As a mentor, a typical scenario that I have often witnessed during Startup Weekends is that Friday idea pitches are either 100% business-focused or 100% technology-focused. This sounds obvious and it is, it’s a reflection of the person who gives the idea pitch. However, the value of Startup weekend has to kick in and often the team leader (who also gave the pitch) forgets that. For instance, a solution might be conceived to resolve an identified problem but the mechanics and execution of the idea might not be technologically feasible. On the other hand, I have also seen pitches that are viable with regards to programming and development but are not sustainable long-term as a commercial venture.
A big value of startup weekend is to substantiate and give “face” to your idea. Still a lot of team leaders forget to validate and iterate. Making a user fit is hard, harder than people think. If you are a charismatic business founder, it’s easy to convince your teammates that your idea should be selected and if you’re a technology founder, it’s easy to “wow” teammates with your technical skills. However, is that a user fit?
Therefore, one recommendation that I can offer to teams would be to first, validate your assumptions. As a start-up, your ideas will be based on a number of presumptions about the target market, their behaviors and needs. Ensure that your idea can solve that existing validated problem and second, check that it is within the scope of your team’s technical abilities to program the application or software. Use metrics to support your decision and your direction. In forming your hypothesis, the statement “We think” is incorrect. Instead, using phrases such as, “we know 1,000 people have this problem because we talked to every single one of them” provide a better basis for supporting your idea.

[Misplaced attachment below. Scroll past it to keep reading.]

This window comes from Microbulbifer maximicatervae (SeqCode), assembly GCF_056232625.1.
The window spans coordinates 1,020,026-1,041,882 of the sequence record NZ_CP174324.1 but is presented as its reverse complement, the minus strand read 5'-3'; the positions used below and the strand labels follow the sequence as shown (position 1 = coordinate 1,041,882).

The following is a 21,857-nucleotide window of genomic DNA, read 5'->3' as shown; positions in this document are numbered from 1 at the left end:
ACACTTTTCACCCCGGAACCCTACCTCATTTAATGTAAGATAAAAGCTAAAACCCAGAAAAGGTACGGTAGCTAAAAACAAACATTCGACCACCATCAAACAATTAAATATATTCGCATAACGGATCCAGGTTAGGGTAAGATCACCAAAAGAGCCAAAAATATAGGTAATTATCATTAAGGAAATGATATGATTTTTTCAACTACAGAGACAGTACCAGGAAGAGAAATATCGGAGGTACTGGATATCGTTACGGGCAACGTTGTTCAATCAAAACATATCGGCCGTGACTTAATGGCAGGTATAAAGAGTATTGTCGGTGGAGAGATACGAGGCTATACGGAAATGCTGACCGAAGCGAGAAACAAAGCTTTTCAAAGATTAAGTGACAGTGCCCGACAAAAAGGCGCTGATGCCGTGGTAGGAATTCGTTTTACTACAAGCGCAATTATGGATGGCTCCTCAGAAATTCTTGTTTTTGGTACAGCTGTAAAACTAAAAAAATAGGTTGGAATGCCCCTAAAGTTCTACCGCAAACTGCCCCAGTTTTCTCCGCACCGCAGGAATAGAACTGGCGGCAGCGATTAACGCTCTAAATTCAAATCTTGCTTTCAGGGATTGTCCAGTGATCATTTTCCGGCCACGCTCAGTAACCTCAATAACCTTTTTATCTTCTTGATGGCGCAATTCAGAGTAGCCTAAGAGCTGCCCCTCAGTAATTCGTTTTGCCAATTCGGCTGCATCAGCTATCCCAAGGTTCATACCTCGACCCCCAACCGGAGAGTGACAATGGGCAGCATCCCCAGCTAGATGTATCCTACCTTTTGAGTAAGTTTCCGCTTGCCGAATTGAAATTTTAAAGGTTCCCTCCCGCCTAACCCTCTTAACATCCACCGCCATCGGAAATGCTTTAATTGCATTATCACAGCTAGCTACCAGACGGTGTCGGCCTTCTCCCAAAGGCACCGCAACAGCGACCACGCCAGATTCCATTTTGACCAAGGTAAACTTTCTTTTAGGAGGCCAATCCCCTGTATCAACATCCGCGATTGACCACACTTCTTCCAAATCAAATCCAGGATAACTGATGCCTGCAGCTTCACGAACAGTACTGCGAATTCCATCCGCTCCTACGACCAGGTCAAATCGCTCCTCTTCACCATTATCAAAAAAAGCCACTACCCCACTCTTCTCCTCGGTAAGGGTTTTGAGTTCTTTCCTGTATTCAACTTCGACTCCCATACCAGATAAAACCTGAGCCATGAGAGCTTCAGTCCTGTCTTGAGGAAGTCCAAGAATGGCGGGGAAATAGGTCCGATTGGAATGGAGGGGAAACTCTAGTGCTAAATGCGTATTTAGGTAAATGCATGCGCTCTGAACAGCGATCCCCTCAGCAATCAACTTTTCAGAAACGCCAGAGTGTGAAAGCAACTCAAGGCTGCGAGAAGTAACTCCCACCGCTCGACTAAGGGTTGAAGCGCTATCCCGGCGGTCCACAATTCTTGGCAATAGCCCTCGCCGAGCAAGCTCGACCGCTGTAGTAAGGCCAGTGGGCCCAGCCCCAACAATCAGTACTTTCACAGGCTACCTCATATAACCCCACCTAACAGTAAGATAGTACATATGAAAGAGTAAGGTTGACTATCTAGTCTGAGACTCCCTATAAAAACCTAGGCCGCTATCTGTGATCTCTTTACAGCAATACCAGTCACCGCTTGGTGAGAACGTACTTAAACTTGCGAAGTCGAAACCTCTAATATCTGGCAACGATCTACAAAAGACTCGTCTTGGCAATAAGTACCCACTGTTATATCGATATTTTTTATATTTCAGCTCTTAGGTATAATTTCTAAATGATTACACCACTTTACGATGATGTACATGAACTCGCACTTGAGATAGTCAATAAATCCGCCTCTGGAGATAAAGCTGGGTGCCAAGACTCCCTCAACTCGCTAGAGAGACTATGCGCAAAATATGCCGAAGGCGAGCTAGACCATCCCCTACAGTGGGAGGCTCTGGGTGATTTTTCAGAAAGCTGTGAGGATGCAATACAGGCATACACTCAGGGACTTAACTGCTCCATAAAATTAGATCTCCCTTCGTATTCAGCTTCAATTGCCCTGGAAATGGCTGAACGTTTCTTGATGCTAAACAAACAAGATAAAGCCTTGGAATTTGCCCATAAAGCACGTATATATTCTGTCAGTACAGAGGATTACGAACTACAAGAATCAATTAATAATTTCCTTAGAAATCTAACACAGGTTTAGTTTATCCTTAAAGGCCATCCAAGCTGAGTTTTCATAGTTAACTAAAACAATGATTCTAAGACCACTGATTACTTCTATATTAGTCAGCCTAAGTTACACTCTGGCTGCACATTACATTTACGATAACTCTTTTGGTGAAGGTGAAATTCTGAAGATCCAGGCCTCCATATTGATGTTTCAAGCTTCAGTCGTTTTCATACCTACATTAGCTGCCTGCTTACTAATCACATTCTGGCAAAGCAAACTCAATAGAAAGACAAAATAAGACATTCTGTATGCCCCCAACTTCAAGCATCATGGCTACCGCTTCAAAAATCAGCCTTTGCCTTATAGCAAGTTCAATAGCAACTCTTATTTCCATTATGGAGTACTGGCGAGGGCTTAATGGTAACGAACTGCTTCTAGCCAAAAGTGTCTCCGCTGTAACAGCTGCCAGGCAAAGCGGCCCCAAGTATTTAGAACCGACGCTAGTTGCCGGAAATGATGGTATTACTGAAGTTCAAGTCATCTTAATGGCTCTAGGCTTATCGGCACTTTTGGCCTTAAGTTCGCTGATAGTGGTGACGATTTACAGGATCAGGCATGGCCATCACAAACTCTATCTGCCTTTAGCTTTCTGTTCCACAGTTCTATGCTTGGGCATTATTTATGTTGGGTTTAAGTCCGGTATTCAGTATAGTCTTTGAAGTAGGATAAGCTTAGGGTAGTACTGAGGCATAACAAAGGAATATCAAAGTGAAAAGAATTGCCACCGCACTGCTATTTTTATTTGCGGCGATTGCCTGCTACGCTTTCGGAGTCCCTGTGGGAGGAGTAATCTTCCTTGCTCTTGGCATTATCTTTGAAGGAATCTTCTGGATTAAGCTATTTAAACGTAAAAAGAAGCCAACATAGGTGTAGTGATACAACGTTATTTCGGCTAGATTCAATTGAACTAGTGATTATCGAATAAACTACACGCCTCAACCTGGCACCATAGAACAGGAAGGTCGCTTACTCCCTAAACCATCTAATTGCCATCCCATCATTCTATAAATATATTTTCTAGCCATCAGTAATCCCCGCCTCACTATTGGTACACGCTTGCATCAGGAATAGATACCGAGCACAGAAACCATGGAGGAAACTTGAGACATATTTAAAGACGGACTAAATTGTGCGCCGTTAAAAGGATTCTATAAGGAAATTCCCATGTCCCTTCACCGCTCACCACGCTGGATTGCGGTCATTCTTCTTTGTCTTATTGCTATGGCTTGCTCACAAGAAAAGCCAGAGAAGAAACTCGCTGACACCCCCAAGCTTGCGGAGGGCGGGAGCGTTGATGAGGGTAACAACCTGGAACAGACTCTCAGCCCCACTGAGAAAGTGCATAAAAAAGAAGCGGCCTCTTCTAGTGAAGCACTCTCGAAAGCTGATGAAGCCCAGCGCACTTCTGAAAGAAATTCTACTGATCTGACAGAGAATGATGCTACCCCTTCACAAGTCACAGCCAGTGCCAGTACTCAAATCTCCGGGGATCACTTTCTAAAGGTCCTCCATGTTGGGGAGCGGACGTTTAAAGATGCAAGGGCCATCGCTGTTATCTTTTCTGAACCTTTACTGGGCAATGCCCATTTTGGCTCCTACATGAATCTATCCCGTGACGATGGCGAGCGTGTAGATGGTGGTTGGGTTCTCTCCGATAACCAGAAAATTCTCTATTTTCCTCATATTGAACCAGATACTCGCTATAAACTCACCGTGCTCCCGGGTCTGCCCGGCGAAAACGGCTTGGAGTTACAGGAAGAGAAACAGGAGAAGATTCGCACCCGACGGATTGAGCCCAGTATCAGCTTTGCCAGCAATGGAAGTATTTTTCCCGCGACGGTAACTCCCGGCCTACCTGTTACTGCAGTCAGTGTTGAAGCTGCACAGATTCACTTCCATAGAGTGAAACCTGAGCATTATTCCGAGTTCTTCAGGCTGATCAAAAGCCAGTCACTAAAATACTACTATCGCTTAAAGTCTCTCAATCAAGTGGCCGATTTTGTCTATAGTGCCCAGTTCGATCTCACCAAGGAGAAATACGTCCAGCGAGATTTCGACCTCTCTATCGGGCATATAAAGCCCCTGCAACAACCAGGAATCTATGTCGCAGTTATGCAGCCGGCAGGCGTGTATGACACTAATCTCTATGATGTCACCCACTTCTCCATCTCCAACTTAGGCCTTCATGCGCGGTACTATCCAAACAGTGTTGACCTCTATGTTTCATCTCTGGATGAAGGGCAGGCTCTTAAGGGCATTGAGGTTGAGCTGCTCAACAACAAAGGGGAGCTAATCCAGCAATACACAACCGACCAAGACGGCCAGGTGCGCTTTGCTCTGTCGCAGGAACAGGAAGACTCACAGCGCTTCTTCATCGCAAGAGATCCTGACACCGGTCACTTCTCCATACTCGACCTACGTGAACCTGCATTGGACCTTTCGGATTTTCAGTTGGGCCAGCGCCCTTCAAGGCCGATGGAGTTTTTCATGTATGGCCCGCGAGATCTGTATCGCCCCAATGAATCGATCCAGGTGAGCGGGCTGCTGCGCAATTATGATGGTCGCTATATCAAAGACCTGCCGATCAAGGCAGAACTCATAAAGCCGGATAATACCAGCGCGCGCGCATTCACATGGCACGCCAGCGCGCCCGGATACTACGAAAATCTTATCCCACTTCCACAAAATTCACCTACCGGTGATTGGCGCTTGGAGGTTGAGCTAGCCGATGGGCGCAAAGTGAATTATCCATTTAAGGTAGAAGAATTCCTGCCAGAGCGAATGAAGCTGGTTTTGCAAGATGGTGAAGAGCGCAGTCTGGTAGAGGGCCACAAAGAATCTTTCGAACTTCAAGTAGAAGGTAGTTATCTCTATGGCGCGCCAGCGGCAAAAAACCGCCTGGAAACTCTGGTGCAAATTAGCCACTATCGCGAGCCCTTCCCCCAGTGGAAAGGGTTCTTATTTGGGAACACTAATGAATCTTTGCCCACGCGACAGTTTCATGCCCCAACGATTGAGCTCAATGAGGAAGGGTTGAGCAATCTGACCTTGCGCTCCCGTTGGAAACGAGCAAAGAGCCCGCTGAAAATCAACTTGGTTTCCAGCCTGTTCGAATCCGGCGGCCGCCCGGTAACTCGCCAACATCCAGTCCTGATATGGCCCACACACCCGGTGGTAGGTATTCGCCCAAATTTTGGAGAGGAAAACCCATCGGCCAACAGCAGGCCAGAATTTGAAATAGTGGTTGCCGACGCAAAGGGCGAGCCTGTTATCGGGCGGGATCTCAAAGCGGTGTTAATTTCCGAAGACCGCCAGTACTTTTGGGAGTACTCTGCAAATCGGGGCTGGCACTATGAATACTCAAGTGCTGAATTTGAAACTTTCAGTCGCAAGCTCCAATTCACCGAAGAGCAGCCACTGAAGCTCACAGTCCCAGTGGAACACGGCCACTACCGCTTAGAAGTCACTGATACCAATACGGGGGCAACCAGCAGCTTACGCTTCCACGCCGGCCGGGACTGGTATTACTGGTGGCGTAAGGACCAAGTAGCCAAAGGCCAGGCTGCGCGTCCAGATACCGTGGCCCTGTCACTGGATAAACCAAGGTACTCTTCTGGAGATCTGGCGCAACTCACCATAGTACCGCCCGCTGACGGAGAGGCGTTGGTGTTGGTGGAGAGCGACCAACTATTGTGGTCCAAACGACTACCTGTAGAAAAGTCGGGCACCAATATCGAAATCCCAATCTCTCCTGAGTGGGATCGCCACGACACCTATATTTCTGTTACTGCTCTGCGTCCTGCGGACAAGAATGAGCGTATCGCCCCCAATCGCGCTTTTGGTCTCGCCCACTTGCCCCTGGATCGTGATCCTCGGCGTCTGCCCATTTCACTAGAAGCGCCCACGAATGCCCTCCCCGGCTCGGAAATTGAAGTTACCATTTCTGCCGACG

Talk to passersby, gauge whether they fit the profile of your intended customer and get their input on your product. In doing so, you can understand the consumer’s mindset, make adjustments to the original set of assumptions you made with your team and refine your product or service offerings. Evidently, the proportion of individuals that you arbitrarily discuss your products with may not be the customer you had in mind. However, their feedback may be invaluable in that you are able to determine how other market segments perceive your product.
With regards to growth hacking techniques, one method that I advocate and highly recommend using would be pre-written tweets. Users can click on a link and a Twitter dialogue box appears with content and call-to-actions which serves as an easy “share”. To conclude, a piece of advice that I’d like to provide to aspiring entrepreneurs would be to remember that the average relationship with an investor is typically longer than the average marriage. In other words, make sure that you and the would-be investor are compatible. As in any relationship, two-way communication and clear expectations build the foundation of a successful partnership.
Jeffrey Broer, Founder of Grayscale Ltd, Co-founder of Surround App.
Contact Jeffrey on Twitter: https://twitter.com/jebbery